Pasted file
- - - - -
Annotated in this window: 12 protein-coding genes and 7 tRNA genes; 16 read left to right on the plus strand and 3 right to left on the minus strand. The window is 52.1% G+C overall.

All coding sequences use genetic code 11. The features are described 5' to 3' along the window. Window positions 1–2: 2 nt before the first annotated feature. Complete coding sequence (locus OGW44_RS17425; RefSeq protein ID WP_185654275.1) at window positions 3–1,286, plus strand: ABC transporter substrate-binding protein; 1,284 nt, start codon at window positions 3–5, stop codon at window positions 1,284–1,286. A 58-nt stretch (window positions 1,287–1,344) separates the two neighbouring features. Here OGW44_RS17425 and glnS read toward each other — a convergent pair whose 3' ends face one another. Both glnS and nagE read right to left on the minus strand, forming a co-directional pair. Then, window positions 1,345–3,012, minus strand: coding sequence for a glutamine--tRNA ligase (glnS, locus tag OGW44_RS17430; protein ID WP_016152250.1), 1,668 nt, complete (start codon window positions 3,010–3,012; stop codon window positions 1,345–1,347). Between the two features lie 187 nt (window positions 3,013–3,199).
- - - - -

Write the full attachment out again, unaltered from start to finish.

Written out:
Annotated in this window: 12 protein-coding genes and 7 tRNA genes; 16 read left to right on the plus strand and 3 right to left on the minus strand. The window is 52.1% G+C overall.

All coding sequences use genetic code 11. The features are described 5' to 3' along the window. Window positions 1–2: 2 nt before the first annotated feature. Complete coding sequence (locus OGW44_RS17425; RefSeq protein ID WP_185654275.1) at window positions 3–1,286, plus strand: ABC transporter substrate-binding protein; 1,284 nt, start codon at window positions 3–5, stop codon at window positions 1,284–1,286. A 58-nt stretch (window positions 1,287–1,344) separates the two neighbouring features. Here OGW44_RS17425 and glnS read toward each other — a convergent pair whose 3' ends face one another. Both glnS and nagE read right to left on the minus strand, forming a co-directional pair. Then, window positions 1,345–3,012, minus strand: coding sequence for a glutamine--tRNA ligase (glnS, locus tag OGW44_RS17430; protein ID WP_016152250.1), 1,668 nt, complete (start codon window positions 3,010–3,012; stop codon window positions 1,345–1,347). Between the two features lie 187 nt (window positions 3,013–3,199).